DL in this document. But there's also another use for it...
layout. If you're already familiar with web design and CSS, you'd know how CSS properties like Flexbox or Grid help with the layout.
But the initial Hypertext project had defined no way of styling. And this was for good reason. Because Burners-lee anticipated the fact that HTML had to only contain document structure and markup, concluding that the styling logic shouldn't be implemented in HTML itself. This made HTML more flexible. One document structure could be styled in different ways, either by the user or the author or the browser.
What is Flexbox or Grid? Hell, what is CSS? (click to read if you don't know)
CSS stands for Cascading Style Sheets. A style sheet is a set of rules that apply styles to a document. And cascading means these rules act like cascades of water which override everything beneath themselves.
- Thus certain style rules can be changed or overridden in certain parts of a document. This property is different from HTML's inheritance behavior and will be covered in future parts of this series.
- Flexbox and Grid are some properties of CSS used for HTML layout. They align contents in a
What this means is that the
description list element is used to give the printed (or the rendered) content some visual layout and structure.
The structure is implemented by showing only one Hyperlink on each line and it's description in the next line. This structure makes it easier for the reader to read the document.
I hope this example has demonstrated how the HTML documents were initially structured. Even the newest HTML versions follow many of these rules. So you can observe how and for what purposes HTML was developed.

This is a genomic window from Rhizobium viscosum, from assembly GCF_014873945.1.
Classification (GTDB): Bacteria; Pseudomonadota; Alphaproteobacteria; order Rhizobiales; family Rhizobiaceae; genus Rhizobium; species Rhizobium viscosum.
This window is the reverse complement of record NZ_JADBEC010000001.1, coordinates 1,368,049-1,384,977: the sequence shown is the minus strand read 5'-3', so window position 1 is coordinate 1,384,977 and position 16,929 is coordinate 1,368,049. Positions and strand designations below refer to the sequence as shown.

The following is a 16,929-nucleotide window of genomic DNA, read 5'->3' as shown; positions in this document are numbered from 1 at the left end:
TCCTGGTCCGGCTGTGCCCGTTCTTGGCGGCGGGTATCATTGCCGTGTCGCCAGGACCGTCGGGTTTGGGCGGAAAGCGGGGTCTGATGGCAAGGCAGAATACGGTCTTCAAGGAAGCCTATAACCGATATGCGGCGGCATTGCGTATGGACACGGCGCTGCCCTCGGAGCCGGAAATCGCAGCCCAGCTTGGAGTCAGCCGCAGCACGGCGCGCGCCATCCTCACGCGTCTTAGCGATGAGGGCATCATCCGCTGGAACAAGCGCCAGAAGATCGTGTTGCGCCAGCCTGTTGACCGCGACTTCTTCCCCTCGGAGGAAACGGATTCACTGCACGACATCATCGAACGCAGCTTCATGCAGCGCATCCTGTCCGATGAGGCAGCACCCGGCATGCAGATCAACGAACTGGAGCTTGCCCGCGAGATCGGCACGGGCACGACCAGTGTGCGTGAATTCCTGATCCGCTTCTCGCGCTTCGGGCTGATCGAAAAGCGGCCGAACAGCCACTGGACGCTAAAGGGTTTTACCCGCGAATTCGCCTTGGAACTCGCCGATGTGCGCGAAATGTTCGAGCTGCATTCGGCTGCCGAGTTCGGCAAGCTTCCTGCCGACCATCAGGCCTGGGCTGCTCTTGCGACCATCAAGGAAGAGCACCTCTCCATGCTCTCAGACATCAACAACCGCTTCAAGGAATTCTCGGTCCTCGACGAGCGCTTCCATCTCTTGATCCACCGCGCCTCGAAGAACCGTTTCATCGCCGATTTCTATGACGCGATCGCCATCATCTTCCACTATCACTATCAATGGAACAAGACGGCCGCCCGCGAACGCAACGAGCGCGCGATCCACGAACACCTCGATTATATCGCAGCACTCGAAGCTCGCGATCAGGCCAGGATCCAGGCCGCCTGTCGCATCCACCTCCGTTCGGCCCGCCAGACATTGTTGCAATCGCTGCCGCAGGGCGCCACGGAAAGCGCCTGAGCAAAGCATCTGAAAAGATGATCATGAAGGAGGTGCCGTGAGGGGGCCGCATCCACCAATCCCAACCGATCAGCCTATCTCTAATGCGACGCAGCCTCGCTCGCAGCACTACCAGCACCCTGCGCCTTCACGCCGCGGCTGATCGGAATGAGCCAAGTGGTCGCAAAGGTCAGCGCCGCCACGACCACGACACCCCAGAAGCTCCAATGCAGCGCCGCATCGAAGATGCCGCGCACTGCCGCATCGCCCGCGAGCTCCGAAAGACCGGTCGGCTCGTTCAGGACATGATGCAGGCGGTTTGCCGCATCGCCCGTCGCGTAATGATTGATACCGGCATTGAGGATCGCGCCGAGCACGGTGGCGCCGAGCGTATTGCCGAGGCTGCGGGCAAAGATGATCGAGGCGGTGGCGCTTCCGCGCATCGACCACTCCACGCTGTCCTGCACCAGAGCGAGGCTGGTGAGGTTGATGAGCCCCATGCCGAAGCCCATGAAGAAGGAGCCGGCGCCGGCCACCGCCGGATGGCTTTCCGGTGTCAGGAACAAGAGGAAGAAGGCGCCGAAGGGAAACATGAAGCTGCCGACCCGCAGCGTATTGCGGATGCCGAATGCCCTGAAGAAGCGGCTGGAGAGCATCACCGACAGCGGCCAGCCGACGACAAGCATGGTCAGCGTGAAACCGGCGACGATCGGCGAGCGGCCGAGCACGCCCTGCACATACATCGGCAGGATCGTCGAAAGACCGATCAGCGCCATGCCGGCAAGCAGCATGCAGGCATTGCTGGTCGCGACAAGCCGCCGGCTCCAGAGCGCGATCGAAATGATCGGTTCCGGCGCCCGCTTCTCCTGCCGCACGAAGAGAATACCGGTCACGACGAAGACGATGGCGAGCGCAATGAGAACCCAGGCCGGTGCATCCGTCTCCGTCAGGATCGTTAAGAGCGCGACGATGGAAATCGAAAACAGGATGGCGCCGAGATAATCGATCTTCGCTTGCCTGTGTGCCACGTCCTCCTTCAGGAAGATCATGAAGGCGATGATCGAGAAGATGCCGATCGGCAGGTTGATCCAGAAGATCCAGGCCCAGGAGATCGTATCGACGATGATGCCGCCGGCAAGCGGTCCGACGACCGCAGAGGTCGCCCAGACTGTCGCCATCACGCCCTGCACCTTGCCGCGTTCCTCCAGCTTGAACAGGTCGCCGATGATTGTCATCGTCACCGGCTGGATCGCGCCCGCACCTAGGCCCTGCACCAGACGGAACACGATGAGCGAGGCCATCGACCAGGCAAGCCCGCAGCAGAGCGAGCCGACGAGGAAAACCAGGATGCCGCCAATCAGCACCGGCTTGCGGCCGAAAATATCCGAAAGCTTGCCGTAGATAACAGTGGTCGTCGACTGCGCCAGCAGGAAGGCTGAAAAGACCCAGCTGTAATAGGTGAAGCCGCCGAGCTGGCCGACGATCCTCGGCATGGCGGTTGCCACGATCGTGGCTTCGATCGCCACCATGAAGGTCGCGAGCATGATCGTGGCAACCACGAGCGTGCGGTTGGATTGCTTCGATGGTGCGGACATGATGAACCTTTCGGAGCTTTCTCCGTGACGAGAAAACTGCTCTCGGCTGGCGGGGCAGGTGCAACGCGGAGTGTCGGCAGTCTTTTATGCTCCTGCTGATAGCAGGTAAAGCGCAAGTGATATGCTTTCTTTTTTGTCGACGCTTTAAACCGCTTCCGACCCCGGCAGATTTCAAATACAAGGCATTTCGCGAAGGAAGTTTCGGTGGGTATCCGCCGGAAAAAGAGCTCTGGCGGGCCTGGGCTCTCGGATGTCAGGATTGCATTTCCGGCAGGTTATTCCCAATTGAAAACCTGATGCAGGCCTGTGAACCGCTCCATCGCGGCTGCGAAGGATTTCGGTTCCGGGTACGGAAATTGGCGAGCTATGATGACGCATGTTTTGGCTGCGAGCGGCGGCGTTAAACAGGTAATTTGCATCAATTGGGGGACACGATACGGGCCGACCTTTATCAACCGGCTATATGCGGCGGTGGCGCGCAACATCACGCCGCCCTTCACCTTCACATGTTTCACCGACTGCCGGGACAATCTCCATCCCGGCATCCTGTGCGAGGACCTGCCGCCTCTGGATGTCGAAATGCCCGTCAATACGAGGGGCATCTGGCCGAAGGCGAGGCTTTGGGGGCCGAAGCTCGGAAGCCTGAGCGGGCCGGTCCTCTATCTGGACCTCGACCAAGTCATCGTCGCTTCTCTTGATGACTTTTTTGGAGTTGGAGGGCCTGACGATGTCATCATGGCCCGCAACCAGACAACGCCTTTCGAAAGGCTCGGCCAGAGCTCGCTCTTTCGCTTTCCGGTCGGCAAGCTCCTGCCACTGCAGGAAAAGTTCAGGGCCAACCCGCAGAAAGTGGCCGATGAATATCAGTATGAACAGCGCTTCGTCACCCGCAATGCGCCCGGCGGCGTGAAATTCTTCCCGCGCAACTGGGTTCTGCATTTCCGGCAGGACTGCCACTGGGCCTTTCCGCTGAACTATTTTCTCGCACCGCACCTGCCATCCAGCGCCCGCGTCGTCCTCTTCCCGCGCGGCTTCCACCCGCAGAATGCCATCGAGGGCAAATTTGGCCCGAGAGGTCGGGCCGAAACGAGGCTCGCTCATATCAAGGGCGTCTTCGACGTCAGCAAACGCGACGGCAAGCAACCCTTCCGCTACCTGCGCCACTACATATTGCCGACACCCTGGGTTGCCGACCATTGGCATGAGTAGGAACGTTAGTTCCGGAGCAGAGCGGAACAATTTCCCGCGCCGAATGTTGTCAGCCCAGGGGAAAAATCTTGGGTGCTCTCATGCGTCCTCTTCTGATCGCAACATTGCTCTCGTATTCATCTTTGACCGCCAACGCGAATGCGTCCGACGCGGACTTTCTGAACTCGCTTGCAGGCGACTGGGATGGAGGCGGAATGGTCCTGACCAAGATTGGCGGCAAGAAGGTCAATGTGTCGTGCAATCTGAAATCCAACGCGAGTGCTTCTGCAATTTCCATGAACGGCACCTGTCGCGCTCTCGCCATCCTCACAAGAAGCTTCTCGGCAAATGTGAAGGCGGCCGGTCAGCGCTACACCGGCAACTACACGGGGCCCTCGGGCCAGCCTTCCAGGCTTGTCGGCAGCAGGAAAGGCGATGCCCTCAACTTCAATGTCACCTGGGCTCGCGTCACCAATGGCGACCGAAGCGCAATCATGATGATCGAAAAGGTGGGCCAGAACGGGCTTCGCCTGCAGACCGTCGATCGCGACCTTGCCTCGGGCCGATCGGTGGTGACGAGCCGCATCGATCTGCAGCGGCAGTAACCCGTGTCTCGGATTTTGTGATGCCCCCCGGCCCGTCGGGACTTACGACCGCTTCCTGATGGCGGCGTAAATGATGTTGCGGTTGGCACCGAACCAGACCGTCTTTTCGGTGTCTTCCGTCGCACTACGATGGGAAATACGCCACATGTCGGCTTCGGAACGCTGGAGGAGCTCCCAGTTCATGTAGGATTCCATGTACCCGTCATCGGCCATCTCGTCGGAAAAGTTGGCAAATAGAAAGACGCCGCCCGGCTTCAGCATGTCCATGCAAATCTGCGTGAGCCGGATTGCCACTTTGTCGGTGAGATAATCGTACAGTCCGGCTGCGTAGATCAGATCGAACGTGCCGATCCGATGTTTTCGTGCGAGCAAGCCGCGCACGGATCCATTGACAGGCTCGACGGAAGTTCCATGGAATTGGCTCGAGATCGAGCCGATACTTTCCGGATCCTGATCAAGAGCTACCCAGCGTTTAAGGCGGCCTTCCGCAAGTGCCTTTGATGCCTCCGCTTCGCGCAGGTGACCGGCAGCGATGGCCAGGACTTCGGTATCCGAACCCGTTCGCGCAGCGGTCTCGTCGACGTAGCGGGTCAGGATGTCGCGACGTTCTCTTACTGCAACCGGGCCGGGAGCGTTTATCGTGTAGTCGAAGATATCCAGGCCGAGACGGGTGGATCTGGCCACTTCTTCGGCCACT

We've come a long way, describing many things, that you may have already known.
- But what I was trying to achieve by writing this long article, was to give you a fundamental sense of how the frontend technologies have been defined.
- In my opinion, it's all based on the document structure, whether it's about online video meetings or social applications, or graphical animations.
- Having a firm knowledge of the markup language and the inheritance methodology will surely help us throughout our journey to learn frontend deeply.
- One important thing about the DOM is the usage of the semantic tags. You've seen different kinds of these tags in this article. They include
listand etc. Such tags are semantic in the sense that they let the browser know what role their content has in the document.
- For example, a
h1tag means that its text is the most important title in the current document and surely its text contains some important and descriptive information about the current section.
- Learning semantic tags is important for SEO, layout and even mastering the declarative and component-based programming. And in the latest definitions of HTML, newer semantic tags have been introduced which play a key role in developing better frontend applications.
- In the upcoming parts we're going to use the knowledge gathered in this article to dive deeper into the sea of the frontend programming!
This is a long post, and it took me a while to write it down. And since I'm planning to extend it into a series I would like to know your opinions and ideas about it.
And most important than all: Many things written in this post can be categorized as opiniated explanations. Therefore opposite or better explanations and theorizations might exist. If you have such ideas, please comment them.
In the next part we'll be back with the DOM.
Thanks for the reading! ❤️